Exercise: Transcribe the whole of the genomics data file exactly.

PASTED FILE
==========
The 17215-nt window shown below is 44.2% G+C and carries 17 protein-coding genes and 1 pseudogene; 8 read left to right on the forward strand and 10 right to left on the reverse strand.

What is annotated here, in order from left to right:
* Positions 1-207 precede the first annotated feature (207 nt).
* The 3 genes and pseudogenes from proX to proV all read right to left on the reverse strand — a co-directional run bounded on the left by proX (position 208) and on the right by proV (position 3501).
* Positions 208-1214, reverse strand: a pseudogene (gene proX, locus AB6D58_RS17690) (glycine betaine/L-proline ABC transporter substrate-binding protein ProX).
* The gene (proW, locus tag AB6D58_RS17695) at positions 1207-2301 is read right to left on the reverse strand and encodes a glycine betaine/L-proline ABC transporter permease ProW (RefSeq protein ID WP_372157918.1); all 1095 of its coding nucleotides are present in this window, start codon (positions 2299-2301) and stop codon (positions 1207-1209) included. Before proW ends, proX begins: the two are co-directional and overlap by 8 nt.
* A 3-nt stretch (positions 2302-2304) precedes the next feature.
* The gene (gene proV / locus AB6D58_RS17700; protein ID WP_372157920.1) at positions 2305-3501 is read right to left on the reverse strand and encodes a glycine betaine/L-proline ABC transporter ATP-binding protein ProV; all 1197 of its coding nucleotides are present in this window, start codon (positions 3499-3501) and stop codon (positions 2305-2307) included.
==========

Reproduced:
The 17215-nt window shown below is 44.2% G+C and carries 17 protein-coding genes and 1 pseudogene; 8 read left to right on the forward strand and 10 right to left on the reverse strand.

What is annotated here, in order from left to right:
* Positions 1-207 precede the first annotated feature (207 nt).
* The 3 genes and pseudogenes from proX to proV all read right to left on the reverse strand — a co-directional run bounded on the left by proX (position 208) and on the right by proV (position 3501).
* Positions 208-1214, reverse strand: a pseudogene (gene proX, locus AB6D58_RS17690) (glycine betaine/L-proline ABC transporter substrate-binding protein ProX).
* The gene (proW, locus tag AB6D58_RS17695) at positions 1207-2301 is read right to left on the reverse strand and encodes a glycine betaine/L-proline ABC transporter permease ProW (RefSeq protein ID WP_372157918.1); all 1095 of its coding nucleotides are present in this window, start codon (positions 2299-2301) and stop codon (positions 1207-1209) included. Before proW ends, proX begins: the two are co-directional and overlap by 8 nt.
* A 3-nt stretch (positions 2302-2304) precedes the next feature.
* The gene (gene proV / locus AB6D58_RS17700; protein ID WP_372157920.1) at positions 2305-3501 is read right to left on the reverse strand and encodes a glycine betaine/L-proline ABC transporter ATP-binding protein ProV; all 1197 of its coding nucleotides are present in this window, start codon (positions 3499-3501) and stop codon (positions 2305-2307) included.